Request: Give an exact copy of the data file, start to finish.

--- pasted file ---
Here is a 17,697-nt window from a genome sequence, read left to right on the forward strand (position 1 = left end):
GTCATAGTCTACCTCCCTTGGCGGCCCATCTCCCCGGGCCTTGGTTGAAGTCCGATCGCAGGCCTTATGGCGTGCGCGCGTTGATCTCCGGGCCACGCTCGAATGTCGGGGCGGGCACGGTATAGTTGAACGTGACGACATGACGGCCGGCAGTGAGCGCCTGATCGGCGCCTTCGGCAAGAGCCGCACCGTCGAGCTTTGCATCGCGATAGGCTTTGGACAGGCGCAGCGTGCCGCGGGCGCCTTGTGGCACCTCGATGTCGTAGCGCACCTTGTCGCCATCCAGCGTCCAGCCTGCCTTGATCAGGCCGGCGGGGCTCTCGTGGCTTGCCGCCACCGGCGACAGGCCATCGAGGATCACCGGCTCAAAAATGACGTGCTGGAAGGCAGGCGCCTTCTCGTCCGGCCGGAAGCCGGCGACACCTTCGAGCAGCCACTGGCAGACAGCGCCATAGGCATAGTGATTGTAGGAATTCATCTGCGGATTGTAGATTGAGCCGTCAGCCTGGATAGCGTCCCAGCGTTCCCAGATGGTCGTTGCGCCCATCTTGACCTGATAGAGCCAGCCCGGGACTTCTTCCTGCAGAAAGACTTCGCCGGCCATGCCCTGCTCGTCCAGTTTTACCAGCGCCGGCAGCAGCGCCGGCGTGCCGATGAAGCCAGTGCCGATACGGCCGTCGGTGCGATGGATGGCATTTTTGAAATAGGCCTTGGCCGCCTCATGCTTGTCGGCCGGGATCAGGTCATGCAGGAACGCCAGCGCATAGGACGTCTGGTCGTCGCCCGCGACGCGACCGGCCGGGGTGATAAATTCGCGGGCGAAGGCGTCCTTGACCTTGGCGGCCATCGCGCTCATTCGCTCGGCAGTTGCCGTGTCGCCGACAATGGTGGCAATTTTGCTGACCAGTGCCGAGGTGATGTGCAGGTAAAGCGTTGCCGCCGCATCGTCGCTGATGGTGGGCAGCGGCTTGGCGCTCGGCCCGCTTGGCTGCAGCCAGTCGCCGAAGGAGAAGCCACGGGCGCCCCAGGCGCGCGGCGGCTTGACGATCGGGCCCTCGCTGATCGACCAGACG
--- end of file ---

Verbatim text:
Here is a 17,697-nt window from a genome sequence, read left to right on the forward strand (position 1 = left end):
GTCATAGTCTACCTCCCTTGGCGGCCCATCTCCCCGGGCCTTGGTTGAAGTCCGATCGCAGGCCTTATGGCGTGCGCGCGTTGATCTCCGGGCCACGCTCGAATGTCGGGGCGGGCACGGTATAGTTGAACGTGACGACATGACGGCCGGCAGTGAGCGCCTGATCGGCGCCTTCGGCAAGAGCCGCACCGTCGAGCTTTGCATCGCGATAGGCTTTGGACAGGCGCAGCGTGCCGCGGGCGCCTTGTGGCACCTCGATGTCGTAGCGCACCTTGTCGCCATCCAGCGTCCAGCCTGCCTTGATCAGGCCGGCGGGGCTCTCGTGGCTTGCCGCCACCGGCGACAGGCCATCGAGGATCACCGGCTCAAAAATGACGTGCTGGAAGGCAGGCGCCTTCTCGTCCGGCCGGAAGCCGGCGACACCTTCGAGCAGCCACTGGCAGACAGCGCCATAGGCATAGTGATTGTAGGAATTCATCTGCGGATTGTAGATTGAGCCGTCAGCCTGGATAGCGTCCCAGCGTTCCCAGATGGTCGTTGCGCCCATCTTGACCTGATAGAGCCAGCCCGGGACTTCTTCCTGCAGAAAGACTTCGCCGGCCATGCCCTGCTCGTCCAGTTTTACCAGCGCCGGCAGCAGCGCCGGCGTGCCGATGAAGCCAGTGCCGATACGGCCGTCGGTGCGATGGATGGCATTTTTGAAATAGGCCTTGGCCGCCTCATGCTTGTCGGCCGGGATCAGGTCATGCAGGAACGCCAGCGCATAGGACGTCTGGTCGTCGCCCGCGACGCGACCGGCCGGGGTGATAAATTCGCGGGCGAAGGCGTCCTTGACCTTGGCGGCCATCGCGCTCATTCGCTCGGCAGTTGCCGTGTCGCCGACAATGGTGGCAATTTTGCTGACCAGTGCCGAGGTGATGTGCAGGTAAAGCGTTGCCGCCGCATCGTCGCTGATGGTGGGCAGCGGCTTGGCGCTCGGCCCGCTTGGCTGCAGCCAGTCGCCGAAGGAGAAGCCACGGGCGCCCCAGGCGCGCGGCGGCTTGACGATCGGGCCCTCGCTGATCGACCAGACG